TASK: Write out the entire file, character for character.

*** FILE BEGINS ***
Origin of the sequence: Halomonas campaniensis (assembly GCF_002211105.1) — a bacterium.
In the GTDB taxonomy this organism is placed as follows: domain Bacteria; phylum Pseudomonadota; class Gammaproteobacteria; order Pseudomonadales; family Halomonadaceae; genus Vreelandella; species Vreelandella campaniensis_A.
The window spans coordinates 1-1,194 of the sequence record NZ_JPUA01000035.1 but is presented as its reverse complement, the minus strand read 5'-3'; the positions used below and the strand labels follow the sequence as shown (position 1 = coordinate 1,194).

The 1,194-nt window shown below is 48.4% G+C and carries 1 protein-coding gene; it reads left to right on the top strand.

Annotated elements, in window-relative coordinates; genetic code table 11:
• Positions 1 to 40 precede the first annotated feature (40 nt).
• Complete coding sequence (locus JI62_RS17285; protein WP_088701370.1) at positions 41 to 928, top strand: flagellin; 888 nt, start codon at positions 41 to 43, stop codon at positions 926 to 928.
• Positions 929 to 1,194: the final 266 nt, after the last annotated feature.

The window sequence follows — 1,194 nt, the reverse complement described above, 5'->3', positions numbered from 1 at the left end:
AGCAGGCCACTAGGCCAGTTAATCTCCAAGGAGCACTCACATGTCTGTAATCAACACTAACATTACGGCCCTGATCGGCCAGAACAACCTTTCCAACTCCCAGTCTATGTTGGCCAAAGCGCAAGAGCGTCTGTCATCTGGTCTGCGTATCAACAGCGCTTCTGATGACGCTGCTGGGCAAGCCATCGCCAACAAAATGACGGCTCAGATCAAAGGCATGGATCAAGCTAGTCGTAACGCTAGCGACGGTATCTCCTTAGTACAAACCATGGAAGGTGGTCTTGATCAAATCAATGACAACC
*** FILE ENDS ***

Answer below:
Origin of the sequence: Halomonas campaniensis (assembly GCF_002211105.1) — a bacterium.
In the GTDB taxonomy this organism is placed as follows: domain Bacteria; phylum Pseudomonadota; class Gammaproteobacteria; order Pseudomonadales; family Halomonadaceae; genus Vreelandella; species Vreelandella campaniensis_A.
The window spans coordinates 1-1,194 of the sequence record NZ_JPUA01000035.1 but is presented as its reverse complement, the minus strand read 5'-3'; the positions used below and the strand labels follow the sequence as shown (position 1 = coordinate 1,194).

The 1,194-nt window shown below is 48.4% G+C and carries 1 protein-coding gene; it reads left to right on the top strand.

Annotated elements, in window-relative coordinates; genetic code table 11:
• Positions 1 to 40 precede the first annotated feature (40 nt).
• Complete coding sequence (locus JI62_RS17285; protein WP_088701370.1) at positions 41 to 928, top strand: flagellin; 888 nt, start codon at positions 41 to 43, stop codon at positions 926 to 928.
• Positions 929 to 1,194: the final 266 nt, after the last annotated feature.

The window sequence follows — 1,194 nt, the reverse complement described above, 5'->3', positions numbered from 1 at the left end:
AGCAGGCCACTAGGCCAGTTAATCTCCAAGGAGCACTCACATGTCTGTAATCAACACTAACATTACGGCCCTGATCGGCCAGAACAACCTTTCCAACTCCCAGTCTATGTTGGCCAAAGCGCAAGAGCGTCTGTCATCTGGTCTGCGTATCAACAGCGCTTCTGATGACGCTGCTGGGCAAGCCATCGCCAACAAAATGACGGCTCAGATCAAAGGCATGGATCAAGCTAGTCGTAACGCTAGCGACGGTATCTCCTTAGTACAAACCATGGAAGGTGGTCTTGATCAAATCAATGACAACC